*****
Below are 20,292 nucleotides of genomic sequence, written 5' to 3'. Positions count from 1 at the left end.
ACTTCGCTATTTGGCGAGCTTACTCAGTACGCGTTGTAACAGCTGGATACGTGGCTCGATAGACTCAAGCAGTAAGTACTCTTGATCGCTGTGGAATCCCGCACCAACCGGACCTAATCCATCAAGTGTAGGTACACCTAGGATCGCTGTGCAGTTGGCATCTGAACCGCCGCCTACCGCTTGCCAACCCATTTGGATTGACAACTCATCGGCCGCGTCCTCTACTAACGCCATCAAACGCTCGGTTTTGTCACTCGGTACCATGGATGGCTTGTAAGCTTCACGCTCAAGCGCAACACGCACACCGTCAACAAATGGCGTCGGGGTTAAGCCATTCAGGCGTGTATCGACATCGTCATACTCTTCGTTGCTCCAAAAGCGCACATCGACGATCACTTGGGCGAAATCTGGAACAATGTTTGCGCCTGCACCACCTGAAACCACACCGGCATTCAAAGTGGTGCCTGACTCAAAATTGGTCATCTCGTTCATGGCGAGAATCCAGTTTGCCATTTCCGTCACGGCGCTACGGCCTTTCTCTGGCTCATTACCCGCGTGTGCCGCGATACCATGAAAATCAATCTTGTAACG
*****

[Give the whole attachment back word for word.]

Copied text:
Below are 20,292 nucleotides of genomic sequence, written 5' to 3'. Positions count from 1 at the left end.
ACTTCGCTATTTGGCGAGCTTACTCAGTACGCGTTGTAACAGCTGGATACGTGGCTCGATAGACTCAAGCAGTAAGTACTCTTGATCGCTGTGGAATCCCGCACCAACCGGACCTAATCCATCAAGTGTAGGTACACCTAGGATCGCTGTGCAGTTGGCATCTGAACCGCCGCCTACCGCTTGCCAACCCATTTGGATTGACAACTCATCGGCCGCGTCCTCTACTAACGCCATCAAACGCTCGGTTTTGTCACTCGGTACCATGGATGGCTTGTAAGCTTCACGCTCAAGCGCAACACGCACACCGTCAACAAATGGCGTCGGGGTTAAGCCATTCAGGCGTGTATCGACATCGTCATACTCTTCGTTGCTCCAAAAGCGCACATCGACGATCACTTGGGCGAAATCTGGAACAATGTTTGCGCCTGCACCACCTGAAACCACACCGGCATTCAAAGTGGTGCCTGACTCAAAATTGGTCATCTCGTTCATGGCGAGAATCCAGTTTGCCATTTCCGTCACGGCGCTACGGCCTTTCTCTGGCTCATTACCCGCGTGTGCCGCGATACCATGAAAATCAATCTTGTAACG